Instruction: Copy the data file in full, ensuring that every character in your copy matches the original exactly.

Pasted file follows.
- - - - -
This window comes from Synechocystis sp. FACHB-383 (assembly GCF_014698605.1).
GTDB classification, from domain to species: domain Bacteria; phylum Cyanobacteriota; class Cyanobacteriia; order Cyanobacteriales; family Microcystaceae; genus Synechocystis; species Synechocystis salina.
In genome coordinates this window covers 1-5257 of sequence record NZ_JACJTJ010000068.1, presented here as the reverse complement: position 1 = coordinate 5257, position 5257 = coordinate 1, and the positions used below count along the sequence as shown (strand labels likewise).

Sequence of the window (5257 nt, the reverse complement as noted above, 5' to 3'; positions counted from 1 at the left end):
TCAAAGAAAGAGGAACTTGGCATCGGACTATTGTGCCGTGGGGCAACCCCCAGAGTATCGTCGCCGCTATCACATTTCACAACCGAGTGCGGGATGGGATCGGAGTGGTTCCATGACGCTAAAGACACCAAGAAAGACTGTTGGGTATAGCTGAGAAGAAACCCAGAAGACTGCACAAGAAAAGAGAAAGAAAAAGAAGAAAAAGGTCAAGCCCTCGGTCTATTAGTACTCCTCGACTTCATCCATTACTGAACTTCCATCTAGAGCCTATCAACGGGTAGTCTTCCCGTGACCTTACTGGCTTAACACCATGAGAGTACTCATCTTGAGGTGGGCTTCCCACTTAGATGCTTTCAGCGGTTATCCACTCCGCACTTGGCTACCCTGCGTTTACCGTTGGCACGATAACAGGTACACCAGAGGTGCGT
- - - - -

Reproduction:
This window comes from Synechocystis sp. FACHB-383 (assembly GCF_014698605.1).
GTDB classification, from domain to species: domain Bacteria; phylum Cyanobacteriota; class Cyanobacteriia; order Cyanobacteriales; family Microcystaceae; genus Synechocystis; species Synechocystis salina.
In genome coordinates this window covers 1-5257 of sequence record NZ_JACJTJ010000068.1, presented here as the reverse complement: position 1 = coordinate 5257, position 5257 = coordinate 1, and the positions used below count along the sequence as shown (strand labels likewise).

Sequence of the window (5257 nt, the reverse complement as noted above, 5' to 3'; positions counted from 1 at the left end):
TCAAAGAAAGAGGAACTTGGCATCGGACTATTGTGCCGTGGGGCAACCCCCAGAGTATCGTCGCCGCTATCACATTTCACAACCGAGTGCGGGATGGGATCGGAGTGGTTCCATGACGCTAAAGACACCAAGAAAGACTGTTGGGTATAGCTGAGAAGAAACCCAGAAGACTGCACAAGAAAAGAGAAAGAAAAAGAAGAAAAAGGTCAAGCCCTCGGTCTATTAGTACTCCTCGACTTCATCCATTACTGAACTTCCATCTAGAGCCTATCAACGGGTAGTCTTCCCGTGACCTTACTGGCTTAACACCATGAGAGTACTCATCTTGAGGTGGGCTTCCCACTTAGATGCTTTCAGCGGTTATCCACTCCGCACTTGGCTACCCTGCGTTTACCGTTGGCACGATAACAGGTACACCAGAGGTGCGT